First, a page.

As I stated last year, the 1994 Chateauneuf du Pape is a black/ruby/purple wine with sweet, expansive, chewy fruit. It reminds me of a more concentrated 1985, with nearly the character and size of the prodigious 1989. It possesses the lowest percentage of Grenache (30%) of any Chateauneuf du Pape, and the highest percentage of Mourvedre (40%). For example, the 1993 Beaucastel, which was so tasty early in life, is now locked in a profoundly dumb stage. I am not sure the 1994 will ever close down as much because it is such a sweet, rich, thick, chewy wine with full body, and a superb nose of smoky black fruits, Asian spices, licorice, olives, and herbs. Full, concentrated, and lush, it should drink well for 15-20 years. This wine was tasted between June 1 and June 16, 1996.
Beaucastel represents the highest level of serious, artisanal winemaking, but readers need to keep in mind that Beaucastel is the most atypical wine of Chateauneuf du Pape, so different, it almost deserves its own appellation.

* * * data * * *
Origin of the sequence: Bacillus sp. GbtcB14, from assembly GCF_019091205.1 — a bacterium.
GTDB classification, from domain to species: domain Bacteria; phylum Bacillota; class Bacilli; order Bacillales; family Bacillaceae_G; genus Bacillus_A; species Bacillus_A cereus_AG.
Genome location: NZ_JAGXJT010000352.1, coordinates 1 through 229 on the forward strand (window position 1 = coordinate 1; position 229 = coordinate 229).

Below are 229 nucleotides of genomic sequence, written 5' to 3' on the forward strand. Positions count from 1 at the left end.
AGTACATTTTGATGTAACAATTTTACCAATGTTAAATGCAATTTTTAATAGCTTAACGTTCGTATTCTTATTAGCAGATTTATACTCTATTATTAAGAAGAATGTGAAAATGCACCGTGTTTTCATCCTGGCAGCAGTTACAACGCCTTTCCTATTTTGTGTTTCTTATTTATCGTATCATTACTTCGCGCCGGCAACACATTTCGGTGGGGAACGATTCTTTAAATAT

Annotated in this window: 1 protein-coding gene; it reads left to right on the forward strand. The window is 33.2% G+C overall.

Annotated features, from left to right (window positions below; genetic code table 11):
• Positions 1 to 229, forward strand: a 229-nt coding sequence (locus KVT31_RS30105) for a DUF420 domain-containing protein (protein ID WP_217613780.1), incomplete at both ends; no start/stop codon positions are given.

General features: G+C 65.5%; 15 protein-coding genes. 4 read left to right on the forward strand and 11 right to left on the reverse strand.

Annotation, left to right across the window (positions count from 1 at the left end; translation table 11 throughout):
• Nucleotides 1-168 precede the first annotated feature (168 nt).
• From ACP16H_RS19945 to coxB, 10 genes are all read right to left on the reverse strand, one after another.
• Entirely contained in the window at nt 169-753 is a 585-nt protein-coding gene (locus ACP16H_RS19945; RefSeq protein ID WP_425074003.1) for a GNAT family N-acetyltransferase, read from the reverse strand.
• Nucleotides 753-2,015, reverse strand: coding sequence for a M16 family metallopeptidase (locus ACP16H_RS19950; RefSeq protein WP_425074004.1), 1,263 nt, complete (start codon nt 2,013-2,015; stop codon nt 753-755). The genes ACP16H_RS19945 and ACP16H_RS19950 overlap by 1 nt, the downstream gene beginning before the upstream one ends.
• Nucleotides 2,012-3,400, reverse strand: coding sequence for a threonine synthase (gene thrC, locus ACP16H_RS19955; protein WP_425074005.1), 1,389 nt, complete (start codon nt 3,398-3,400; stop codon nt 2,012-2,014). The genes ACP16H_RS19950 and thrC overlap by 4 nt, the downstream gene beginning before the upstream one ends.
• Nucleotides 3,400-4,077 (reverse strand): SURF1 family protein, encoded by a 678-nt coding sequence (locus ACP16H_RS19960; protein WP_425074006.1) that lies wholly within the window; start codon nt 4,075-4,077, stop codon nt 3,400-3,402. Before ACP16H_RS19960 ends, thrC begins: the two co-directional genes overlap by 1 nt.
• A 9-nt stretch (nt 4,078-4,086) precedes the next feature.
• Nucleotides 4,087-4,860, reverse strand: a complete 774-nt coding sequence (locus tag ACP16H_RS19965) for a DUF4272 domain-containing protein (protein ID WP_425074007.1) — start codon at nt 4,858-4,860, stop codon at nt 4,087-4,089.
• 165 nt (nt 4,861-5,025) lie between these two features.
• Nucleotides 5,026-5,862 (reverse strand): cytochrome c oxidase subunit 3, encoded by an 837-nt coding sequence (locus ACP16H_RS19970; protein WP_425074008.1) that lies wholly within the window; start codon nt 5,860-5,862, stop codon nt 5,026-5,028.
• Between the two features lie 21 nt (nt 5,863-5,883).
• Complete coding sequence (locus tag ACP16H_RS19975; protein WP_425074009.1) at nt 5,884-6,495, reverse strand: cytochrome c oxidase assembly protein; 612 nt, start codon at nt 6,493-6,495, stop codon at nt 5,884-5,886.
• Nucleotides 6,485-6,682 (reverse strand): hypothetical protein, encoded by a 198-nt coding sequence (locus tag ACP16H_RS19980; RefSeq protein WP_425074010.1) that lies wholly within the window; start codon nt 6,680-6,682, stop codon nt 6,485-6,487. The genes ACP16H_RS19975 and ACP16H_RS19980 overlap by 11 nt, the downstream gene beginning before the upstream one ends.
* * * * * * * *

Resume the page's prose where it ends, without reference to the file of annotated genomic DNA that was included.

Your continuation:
Beaucastel has had spectacular vintages in both 1994 and 1995. In 1994, the estate began its harvest early (August 31). In 1995, the key was to wait out the two weeks of intermittent showers between September 7 and 19, and pick late. The success of this philosophy was seen time and time again when tasting the successes and mediocrities of the two vintages. Those producers who harvested early in 1994 made the finest wines, but in contrast, those who picked late in 1995 were usually the most successful.
The red wines of Beaucastel have a tendency to close down once they are bottled, as the high percentage of Mourvedre begins to dominate the wine's personality for the following 6-10 years. For example, the 1993 Beaucastel, which was so flattering after bottling, is completely shut down, and it is anybody's guess as to when it might re-emerge into full bloom. The 1994 and 1995 red wines are made from riper fruit than the 1993, but do not be surprised to find them more structured upon their arrival to these shores.